OLCOTT, N.Y. – The National Weather Service warns that a shift in winds could mean more flooding on the shoreline this week, and Niagara County leaders suggest that residents prepare.
Legislator David Godfrey, who is also the chairman of public safety, said Sunday that the shoreline continues to wash away.
“We've suffered great damage in that first storm, but it continues because the high water is not subsiding,” he said, while showing Channel 2 the loss of land in his own backyard.
Literal cracks on the shoreline show where more land will break off next. As further evidence of the erosion, Godfrey also pointed out about 15 feet of an exposed pipe, all of which he said used to be buried.
Ahead of expected wind and rain, he's warning people to stay at least 100 feet inland due to the land's instability; that includes keeping a close eye on children and pets.
Godfrey says boaters should also be forewarned of increased debris, but he also doesn’t want to discourage people from coming out and fishing.
“Certainly come if you can get your boat in, but stay well off the shore. The heavy debris tends to hug the shore a little bit,” he said.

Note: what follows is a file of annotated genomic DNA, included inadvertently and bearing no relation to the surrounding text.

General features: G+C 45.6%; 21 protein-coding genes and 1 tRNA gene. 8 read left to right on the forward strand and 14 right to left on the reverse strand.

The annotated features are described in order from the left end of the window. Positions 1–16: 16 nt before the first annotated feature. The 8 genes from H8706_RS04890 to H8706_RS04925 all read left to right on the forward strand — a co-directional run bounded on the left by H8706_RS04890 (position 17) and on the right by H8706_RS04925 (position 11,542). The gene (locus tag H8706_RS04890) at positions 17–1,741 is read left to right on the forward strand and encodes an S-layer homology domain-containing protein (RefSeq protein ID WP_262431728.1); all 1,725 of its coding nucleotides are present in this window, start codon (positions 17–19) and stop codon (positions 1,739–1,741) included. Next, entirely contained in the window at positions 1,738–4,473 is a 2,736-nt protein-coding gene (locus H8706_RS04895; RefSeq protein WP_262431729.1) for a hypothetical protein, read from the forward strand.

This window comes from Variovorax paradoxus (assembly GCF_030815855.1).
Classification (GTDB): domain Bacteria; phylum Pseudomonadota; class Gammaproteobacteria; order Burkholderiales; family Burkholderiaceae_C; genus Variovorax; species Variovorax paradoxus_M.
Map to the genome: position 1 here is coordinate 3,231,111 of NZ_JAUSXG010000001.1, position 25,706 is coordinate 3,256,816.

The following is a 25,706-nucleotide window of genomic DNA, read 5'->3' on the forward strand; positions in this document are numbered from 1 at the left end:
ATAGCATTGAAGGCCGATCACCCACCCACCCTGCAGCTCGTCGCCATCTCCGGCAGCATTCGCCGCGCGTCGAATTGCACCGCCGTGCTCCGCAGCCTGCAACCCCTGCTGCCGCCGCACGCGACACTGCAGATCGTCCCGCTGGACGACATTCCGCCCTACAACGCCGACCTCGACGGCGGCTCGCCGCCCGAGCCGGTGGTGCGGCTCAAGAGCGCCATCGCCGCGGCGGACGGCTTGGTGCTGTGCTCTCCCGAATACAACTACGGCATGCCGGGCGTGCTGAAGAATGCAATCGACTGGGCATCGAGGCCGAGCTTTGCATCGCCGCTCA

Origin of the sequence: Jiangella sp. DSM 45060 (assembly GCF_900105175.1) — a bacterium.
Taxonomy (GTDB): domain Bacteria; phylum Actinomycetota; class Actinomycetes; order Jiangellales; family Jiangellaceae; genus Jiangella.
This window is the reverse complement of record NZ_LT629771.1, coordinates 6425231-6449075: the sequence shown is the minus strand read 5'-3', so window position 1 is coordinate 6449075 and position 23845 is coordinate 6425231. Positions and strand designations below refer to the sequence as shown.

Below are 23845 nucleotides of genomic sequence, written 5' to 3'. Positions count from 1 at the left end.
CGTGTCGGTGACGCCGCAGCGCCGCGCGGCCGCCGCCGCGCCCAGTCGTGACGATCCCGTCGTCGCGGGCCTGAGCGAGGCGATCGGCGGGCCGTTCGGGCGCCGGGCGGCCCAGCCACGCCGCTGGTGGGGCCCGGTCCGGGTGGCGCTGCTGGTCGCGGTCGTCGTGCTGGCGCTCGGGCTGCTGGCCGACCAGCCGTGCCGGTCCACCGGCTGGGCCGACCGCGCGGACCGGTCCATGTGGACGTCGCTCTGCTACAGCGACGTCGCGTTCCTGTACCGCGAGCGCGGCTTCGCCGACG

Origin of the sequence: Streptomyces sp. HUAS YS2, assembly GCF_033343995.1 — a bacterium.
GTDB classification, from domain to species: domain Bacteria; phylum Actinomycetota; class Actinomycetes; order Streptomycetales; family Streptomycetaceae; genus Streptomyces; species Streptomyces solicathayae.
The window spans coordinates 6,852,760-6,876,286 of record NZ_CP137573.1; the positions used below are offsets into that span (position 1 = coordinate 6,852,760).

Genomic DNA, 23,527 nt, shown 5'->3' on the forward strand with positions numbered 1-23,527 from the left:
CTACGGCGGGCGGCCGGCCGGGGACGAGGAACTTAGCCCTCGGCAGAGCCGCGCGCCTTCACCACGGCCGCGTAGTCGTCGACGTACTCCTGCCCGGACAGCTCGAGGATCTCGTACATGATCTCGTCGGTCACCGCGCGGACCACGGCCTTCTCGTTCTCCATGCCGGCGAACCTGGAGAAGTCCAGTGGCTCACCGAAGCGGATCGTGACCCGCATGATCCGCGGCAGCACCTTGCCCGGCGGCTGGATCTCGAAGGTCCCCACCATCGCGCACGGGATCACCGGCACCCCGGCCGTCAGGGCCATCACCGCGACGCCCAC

Inland, Godfrey also says residents can call their local fire department for more sandbags. He is especially thankful for emergency responders this spring.
"Day and night, with sandbags, with pumps, with generators, whatever the people need, they're there,” he said.
The lakeshore certainly has the worst of this, but inland communities should be wary, too. Many towns and cities, like Lockport, are saturated with water, and pipes at capacity.
Coolidge Avenue in the City is one of a few streets that has suffered from flooding. At least six homes have had their basements flooded or sewage backups in the plumbing systems.
“[When] the water can't go through the city pipes, that's when it becomes an issue,” said resident Justin Forbes.
Forbes says he and his roommate lost irreplaceable items when their basement bathroom flooded the rest of the basement.
"We lost yearbooks, we lost family mementos. Anything that wasn't glass or didn't have a permeable surface was lost,” he said.
Across the street, another homeowner just spent thousands to replace her sewer line and get new basement pumps.
Coolidge Avenue has a history of flooding because the line that runs under it takes both rain water and sewage.
Common Council President David Wohleben acknowledged the issue by phone on Sunday and said the City is commissioning an engineering project to take a camera down into the pipes and see what needs to be fixed underground.
He says rain has overwhelmed the system in some areas, but it’s little consolation to the homeowners who have been paying the consequences ever since wet weather started dominating this season.
Wohleben wasn't sure when the pipe study would begin, but he said it was going to start soon.